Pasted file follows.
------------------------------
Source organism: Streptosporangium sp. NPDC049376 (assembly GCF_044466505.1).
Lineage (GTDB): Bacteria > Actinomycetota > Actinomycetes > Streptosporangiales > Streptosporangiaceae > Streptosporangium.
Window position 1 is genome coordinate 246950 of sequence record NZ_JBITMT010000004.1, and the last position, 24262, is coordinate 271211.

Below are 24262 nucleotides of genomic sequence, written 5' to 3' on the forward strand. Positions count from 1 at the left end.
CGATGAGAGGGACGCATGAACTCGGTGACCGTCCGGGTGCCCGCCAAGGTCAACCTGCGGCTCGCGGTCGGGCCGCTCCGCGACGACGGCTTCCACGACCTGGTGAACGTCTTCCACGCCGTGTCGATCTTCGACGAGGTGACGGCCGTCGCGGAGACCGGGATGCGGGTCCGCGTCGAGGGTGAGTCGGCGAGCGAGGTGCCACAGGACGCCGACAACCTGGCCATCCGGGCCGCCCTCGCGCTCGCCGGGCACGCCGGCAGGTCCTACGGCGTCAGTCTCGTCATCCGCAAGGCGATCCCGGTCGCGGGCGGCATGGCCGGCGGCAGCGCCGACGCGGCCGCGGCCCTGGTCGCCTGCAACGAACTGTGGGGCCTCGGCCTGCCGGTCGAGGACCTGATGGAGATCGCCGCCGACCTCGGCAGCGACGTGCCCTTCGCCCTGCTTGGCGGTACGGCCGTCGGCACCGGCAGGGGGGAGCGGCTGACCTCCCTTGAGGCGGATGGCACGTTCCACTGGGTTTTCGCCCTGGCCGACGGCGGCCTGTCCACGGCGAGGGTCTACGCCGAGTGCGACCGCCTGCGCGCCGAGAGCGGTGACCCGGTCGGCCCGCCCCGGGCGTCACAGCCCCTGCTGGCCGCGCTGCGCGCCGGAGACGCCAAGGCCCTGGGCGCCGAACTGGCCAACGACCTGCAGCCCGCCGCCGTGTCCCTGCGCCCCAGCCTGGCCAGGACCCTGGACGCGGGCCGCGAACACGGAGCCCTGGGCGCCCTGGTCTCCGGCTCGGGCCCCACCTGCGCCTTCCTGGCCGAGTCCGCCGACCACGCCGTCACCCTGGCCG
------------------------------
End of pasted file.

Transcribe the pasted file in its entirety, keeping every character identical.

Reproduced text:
Source organism: Streptosporangium sp. NPDC049376 (assembly GCF_044466505.1).
Lineage (GTDB): Bacteria > Actinomycetota > Actinomycetes > Streptosporangiales > Streptosporangiaceae > Streptosporangium.
Window position 1 is genome coordinate 246950 of sequence record NZ_JBITMT010000004.1, and the last position, 24262, is coordinate 271211.

Below are 24262 nucleotides of genomic sequence, written 5' to 3' on the forward strand. Positions count from 1 at the left end.
CGATGAGAGGGACGCATGAACTCGGTGACCGTCCGGGTGCCCGCCAAGGTCAACCTGCGGCTCGCGGTCGGGCCGCTCCGCGACGACGGCTTCCACGACCTGGTGAACGTCTTCCACGCCGTGTCGATCTTCGACGAGGTGACGGCCGTCGCGGAGACCGGGATGCGGGTCCGCGTCGAGGGTGAGTCGGCGAGCGAGGTGCCACAGGACGCCGACAACCTGGCCATCCGGGCCGCCCTCGCGCTCGCCGGGCACGCCGGCAGGTCCTACGGCGTCAGTCTCGTCATCCGCAAGGCGATCCCGGTCGCGGGCGGCATGGCCGGCGGCAGCGCCGACGCGGCCGCGGCCCTGGTCGCCTGCAACGAACTGTGGGGCCTCGGCCTGCCGGTCGAGGACCTGATGGAGATCGCCGCCGACCTCGGCAGCGACGTGCCCTTCGCCCTGCTTGGCGGTACGGCCGTCGGCACCGGCAGGGGGGAGCGGCTGACCTCCCTTGAGGCGGATGGCACGTTCCACTGGGTTTTCGCCCTGGCCGACGGCGGCCTGTCCACGGCGAGGGTCTACGCCGAGTGCGACCGCCTGCGCGCCGAGAGCGGTGACCCGGTCGGCCCGCCCCGGGCGTCACAGCCCCTGCTGGCCGCGCTGCGCGCCGGAGACGCCAAGGCCCTGGGCGCCGAACTGGCCAACGACCTGCAGCCCGCCGCCGTGTCCCTGCGCCCCAGCCTGGCCAGGACCCTGGACGCGGGCCGCGAACACGGAGCCCTGGGCGCCCTGGTCTCCGGCTCGGGCCCCACCTGCGCCTTCCTGGCCGAGTCCGCCGACCACGCCGTCACCCTGGCCG